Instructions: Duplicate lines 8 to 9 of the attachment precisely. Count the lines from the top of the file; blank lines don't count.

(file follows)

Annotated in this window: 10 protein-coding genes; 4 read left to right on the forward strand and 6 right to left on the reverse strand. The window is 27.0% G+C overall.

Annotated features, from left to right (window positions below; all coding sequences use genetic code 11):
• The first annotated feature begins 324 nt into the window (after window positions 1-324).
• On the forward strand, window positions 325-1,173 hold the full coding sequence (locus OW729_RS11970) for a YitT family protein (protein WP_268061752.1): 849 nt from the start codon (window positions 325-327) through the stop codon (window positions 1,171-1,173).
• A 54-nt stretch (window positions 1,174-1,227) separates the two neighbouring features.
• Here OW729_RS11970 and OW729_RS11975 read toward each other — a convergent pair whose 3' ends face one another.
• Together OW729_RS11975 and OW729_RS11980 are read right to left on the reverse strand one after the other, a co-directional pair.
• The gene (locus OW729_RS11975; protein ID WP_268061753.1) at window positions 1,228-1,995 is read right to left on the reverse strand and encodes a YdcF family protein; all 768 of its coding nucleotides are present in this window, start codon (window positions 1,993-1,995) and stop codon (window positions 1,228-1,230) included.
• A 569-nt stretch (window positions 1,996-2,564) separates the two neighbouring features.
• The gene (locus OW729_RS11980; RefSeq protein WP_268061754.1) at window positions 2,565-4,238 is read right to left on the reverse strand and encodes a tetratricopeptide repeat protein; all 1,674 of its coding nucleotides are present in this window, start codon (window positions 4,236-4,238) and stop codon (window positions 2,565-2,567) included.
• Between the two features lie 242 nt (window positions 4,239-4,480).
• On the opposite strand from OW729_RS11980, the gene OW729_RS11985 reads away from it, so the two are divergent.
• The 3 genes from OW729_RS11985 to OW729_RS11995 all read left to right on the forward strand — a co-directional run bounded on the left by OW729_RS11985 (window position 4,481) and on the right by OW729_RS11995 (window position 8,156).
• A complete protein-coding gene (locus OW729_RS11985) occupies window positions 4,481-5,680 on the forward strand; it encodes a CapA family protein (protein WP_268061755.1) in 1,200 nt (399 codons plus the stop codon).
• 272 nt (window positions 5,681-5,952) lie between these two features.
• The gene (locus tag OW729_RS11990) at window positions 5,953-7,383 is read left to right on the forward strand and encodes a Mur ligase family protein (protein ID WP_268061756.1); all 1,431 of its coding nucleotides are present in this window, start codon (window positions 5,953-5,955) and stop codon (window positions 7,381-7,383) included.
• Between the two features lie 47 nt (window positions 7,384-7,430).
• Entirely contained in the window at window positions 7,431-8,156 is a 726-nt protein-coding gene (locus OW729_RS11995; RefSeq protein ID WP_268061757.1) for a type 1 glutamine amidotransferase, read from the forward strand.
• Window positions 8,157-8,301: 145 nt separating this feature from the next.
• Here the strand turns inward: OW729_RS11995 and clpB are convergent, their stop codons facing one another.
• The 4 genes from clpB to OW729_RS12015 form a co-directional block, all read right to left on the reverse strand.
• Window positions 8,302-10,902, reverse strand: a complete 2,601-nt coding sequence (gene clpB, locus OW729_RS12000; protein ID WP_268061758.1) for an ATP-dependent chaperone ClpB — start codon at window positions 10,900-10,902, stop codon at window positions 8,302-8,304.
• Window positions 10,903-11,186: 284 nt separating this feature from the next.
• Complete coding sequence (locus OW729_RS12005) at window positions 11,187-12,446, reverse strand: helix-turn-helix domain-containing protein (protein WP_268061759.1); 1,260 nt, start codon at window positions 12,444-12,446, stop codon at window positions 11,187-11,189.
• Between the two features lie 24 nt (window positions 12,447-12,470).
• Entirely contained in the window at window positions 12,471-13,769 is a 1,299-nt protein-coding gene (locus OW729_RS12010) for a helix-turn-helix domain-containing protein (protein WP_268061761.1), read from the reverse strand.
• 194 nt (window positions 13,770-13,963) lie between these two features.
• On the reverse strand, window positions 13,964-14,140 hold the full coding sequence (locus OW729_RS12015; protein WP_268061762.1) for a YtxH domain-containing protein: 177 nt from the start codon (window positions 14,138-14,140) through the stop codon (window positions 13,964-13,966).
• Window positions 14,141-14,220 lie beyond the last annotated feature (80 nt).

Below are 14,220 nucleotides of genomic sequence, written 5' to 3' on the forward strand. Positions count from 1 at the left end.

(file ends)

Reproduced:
• The gene (locus OW729_RS11975; protein ID WP_268061753.1) at window positions 1,228-1,995 is read right to left on the reverse strand and encodes a YdcF family protein; all 768 of its coding nucleotides are present in this window, start codon (window positions 1,993-1,995) and stop codon (window positions 1,228-1,230) included.
• A 569-nt stretch (window positions 1,996-2,564) separates the two neighbouring features.